On a raised platform in a corner of the park is a statue of the much-revered King of Thailand. The statue is surrounded by a paved area and a pretty garden with brightly coloured flowering plants.
Wat Sri Chum & Wat Saphan Hin
Outside the old city walls, are the stunning ruins of Wat Sri Chum and Wat Saphan Hin. Wat Sri Chum is a tiny temple that houses a 15-metre tall statue of the Buddha. The ceiling of the temple has collapsed and the huge Buddha is now exposed to the elements.
At Wat Saphan Hin, there’s a large standing Buddha that’s 12 metres tall. A path of slate stonework leads to the temple on top of the hill in Old Sukhothai. This impressive Buddha is also exposed to the weather as most of the structure around it has collapsed.
The Buddha’s Footprint
In the early morning, I walked into town and was rewarded with a magical sunrise at the Buddha’s Footprint temple outside the Sukhothai Historical Park. At night and in the early morning, the Buddha’s Footprint is filled with lanterns illuminating the temple. The sun rises behind the temple’s stupa and the beautiful sky colours were reflected in the lake that surrounds the temple.
Nearby is the entrance to the Historical park and I wandered happily for hours through the beautifully maintained gardens. The best time to visit is in the early morning or late afternoon as the weather is usually very hot in the middle of the day. The sun sets behind Wat Mahathat and it’s at its most photogenic in the late afternoon.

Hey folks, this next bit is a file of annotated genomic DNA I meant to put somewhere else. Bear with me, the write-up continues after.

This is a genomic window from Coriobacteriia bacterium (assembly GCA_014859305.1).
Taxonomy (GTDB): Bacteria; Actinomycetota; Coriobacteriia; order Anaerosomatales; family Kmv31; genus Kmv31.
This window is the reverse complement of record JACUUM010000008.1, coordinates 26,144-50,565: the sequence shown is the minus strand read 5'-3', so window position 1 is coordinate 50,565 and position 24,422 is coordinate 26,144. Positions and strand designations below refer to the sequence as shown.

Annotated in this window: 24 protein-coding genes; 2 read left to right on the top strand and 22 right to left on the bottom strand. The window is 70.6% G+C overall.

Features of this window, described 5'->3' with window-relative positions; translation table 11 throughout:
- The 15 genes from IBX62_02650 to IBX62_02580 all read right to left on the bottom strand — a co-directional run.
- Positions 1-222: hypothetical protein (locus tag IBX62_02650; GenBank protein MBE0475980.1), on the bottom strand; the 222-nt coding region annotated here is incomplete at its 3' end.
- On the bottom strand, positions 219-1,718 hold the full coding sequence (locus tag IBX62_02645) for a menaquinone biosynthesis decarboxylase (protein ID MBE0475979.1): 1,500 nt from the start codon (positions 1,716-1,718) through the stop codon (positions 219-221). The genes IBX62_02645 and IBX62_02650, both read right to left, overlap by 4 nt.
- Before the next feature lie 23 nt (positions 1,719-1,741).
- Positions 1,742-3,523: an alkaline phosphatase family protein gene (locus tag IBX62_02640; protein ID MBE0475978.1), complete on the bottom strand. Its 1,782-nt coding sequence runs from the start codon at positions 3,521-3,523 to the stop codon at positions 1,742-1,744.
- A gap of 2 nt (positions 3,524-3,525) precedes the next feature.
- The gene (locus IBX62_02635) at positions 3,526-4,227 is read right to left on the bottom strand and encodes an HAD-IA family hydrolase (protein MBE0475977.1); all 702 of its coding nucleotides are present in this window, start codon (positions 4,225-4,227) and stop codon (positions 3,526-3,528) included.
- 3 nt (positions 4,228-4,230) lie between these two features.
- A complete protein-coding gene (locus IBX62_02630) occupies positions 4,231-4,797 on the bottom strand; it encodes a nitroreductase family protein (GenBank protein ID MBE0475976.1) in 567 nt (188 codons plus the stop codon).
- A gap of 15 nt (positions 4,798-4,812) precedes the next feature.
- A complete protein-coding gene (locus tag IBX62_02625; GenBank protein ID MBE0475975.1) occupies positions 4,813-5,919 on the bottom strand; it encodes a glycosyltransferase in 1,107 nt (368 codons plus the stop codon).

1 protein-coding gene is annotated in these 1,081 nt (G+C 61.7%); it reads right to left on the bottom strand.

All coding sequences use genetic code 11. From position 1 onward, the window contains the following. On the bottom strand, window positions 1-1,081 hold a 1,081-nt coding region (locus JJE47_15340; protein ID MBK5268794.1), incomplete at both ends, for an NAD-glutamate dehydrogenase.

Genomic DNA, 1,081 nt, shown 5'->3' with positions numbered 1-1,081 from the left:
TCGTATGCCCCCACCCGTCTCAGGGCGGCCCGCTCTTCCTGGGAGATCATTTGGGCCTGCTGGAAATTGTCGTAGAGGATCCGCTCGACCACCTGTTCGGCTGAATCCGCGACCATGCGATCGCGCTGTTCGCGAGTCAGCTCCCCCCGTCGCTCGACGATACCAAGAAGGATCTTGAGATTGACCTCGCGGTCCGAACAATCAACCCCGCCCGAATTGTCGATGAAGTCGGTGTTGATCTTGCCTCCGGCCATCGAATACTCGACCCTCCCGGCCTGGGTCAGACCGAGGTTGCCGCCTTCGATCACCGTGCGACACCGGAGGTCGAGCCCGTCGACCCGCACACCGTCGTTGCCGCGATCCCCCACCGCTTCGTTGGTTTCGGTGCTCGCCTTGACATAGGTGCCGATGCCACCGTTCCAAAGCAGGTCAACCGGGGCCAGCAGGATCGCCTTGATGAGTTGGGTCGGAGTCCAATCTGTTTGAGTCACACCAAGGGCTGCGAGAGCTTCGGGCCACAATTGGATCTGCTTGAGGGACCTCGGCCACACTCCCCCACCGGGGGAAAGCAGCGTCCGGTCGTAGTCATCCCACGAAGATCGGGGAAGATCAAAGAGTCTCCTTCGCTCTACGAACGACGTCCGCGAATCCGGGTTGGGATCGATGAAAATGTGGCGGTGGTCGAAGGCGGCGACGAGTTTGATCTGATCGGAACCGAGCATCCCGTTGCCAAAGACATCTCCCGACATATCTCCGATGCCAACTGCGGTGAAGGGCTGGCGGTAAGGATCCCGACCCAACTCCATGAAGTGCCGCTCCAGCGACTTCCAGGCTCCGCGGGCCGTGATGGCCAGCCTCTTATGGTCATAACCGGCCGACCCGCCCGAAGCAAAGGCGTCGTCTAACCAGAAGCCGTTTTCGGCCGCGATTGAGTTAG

Getting Around Old Sukhothai
The grounds of the Sukhothai Historical Park are beautiful but huge so wear your walking shoes. Hiring a bicycle or an electric buggy to get around is a good idea. The ruins are divided into 5 zones and there is a separate admission fee for each zone. Plan to spend a couple of days enjoying the atmosphere of the ruins so that you’re not rushed, especially if you hire a bicycle to get around. The temples outside the city walls are a few kilometres away so if you want to see everything in a day a motorbike or a tuk-tuk is a better option.
The Sukhothai Historical Park opens at 6:30 am & closes at 7:30 pm (9 pm on Saturdays) so you can visit at sunrise and sunset. Get there early & beat the heat & enjoy the peace of the beautiful gardens!
Where to stay in Old Sukhothai
I recommend staying in Old Sukhothai near the Historical Park. There are lots of accommodation options and you can visit the ruins at sunrise and sunset and take advantage of the best light and the coolest part of the day. But Some people choose to stay in cheaper accommodation in New Sukhothai or in Phitsanulok near the train station.